The Court observed that the language of the exclusion and the presence of a workers' compensation exclusion immediately preceding the employee exclusion demonstrated that the objective of the CGL policy in American Motorist Insurance Company was to exclude from coverage "all claims -- whether falling within or beyond the workers' compensation system -- 'arising out of and in the course' of [the plaintiff's] employment." Id. at 42. Because the relevant contract was a CGL policy rather than a workers' compensation policy, the public policy considerations underlying the workers' compensation system were not implicated. Id. at 43. To distinguish that circumstance from that with which the Court was presented in Schmidt, supra, the Court explained:
We held [in Schmidt] that pursuant to N.J.S.A. 34:15-72, PAV was required to obtain coverage for any obligations incurred to compensate for an employee's bodily injuries. Id. at 51, 713 A.2d 1018. We determined that the employer's liability section of the workers' compensation policy was a "gapfiller," providing coverage for employees' job-related bodily injuries whether or not covered under the Workers' Compensation Act. Ibid. We concluded that "[t]o the extent [the exclusion] would otherwise operate to deny coverage for such [bodily] injuries, the exclusion violates the public policy underlying the workers' compensation scheme and is therefore void." Id. at 52, 713 A.2d 1018. Thus, our holding in Schmidt was based on the invalidity of an exclusion found in a workers' compensation insurance policy that we found to be inimical to the purposes of New Jersey's system of workers' compensation. [Am. Motorists Ins. Co., supra, 155 N.J. at 36-37.]
Thus, the Schmidt holding is limited in scope.
Here, Exclusion C7 of the employers' liability part of the workers' compensation and employers liability policy provides that "[t]his insurance does not cover . . . damages arising out of the discharge of, coercion of, or discrimination against any employee in violation of law." That exclusion is clear and unambiguous. It excludes all damages arising out of violations for discrimination. It does not offend the provisions of the Workers' Compensation Act, and we are not aware of any statute, public policy or other consideration that would nullify or override that exclusion. Nor do we see how the enforcement of that exclusion could frustrate reasonable expectations of a policyholder such as TSD.
Importantly, the Hartford policy generally applies to and covers bodily injury by accident or bodily injury by diseases when such bodily injury arises out of and in the course of the injured employee's employment with the insured. It excludes coverage, however, for bodily injury intentionally caused or aggravated by the insured (Exclusion C5) and for damages arising out of discrimination against any employee in violation of law (Exclusion C7). The latter would include damages caused by a hostile work environment because of an employee's disability.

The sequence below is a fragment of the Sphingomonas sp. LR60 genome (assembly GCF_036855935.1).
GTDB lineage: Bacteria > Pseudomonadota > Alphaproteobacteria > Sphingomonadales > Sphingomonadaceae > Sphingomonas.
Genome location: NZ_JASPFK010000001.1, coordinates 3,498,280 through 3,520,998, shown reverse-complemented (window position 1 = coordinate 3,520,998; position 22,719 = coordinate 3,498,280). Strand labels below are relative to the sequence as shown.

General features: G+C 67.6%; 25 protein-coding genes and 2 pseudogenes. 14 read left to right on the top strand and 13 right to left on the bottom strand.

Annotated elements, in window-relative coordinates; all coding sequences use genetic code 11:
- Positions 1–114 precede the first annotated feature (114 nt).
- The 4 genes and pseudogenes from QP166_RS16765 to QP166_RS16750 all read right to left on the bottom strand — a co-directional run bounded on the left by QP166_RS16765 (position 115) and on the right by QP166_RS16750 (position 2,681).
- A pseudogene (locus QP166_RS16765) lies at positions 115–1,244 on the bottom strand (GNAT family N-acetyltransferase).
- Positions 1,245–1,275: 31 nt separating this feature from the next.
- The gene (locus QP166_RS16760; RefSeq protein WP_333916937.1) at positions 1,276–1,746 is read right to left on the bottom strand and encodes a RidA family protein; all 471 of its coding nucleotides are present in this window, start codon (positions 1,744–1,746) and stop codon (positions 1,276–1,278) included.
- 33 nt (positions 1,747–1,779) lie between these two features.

This dichotomy or distinction affects the duty to defend and to indemnify as articulated in Danek v. Hommer. There, we observed that "[l]iability of the insured to the plaintiff is not the criterion; it is the allegation in the complaint of a cause of action which, if sustained, will impose a liability covered by the policy." 28 N.J. Super. 68, 77 (App. Div. 1953) aff'd o.b., 15 N.J. 573 (1954). As we have noted, we are satisfied that the hostile work environment claim falls within the C7 exclusion and that plaintiff's claimed damages, however they are described, are not covered.
II. Bodily Injury v. Emotional Damages with Physical Manifestations
Plaintiff argues that the trial court's dismissal of his complaint deprived him of the opportunity to demonstrate that he had suffered emotional damages with physical manifestations, and not solely emotional distress, as a result of the hostile work environment created by his employer. That argument is misdirected and overlooks the fact that even if such damages are recoverable in an action by an employee against his employer, that does not mean they are covered under the terms of the employer's insurance policy.
Where emotional distress is unaccompanied by physical injuries, "the term 'bodily injury' is not ambiguous in its requirement that an injury have some physical component in order to be considered 'bodily.'" SL Indus., Inc., v. Am. Motorists Ins. Co., 128 N.J. 188, 202-03 (1992). In SL Industries, Inc., plaintiff alleged loss of sleep, loss of self-esteem, humiliation and irritability due to willful age discrimination.*fn4
Id. at 201. None of those symptoms qualified as bodily injuries. Id. at 202. Similarly, plaintiff in this case did not plead and could not prove any bodily injuries. He could only attest to symptoms of emotional injuries, which are not covered under the applicable insurance policy.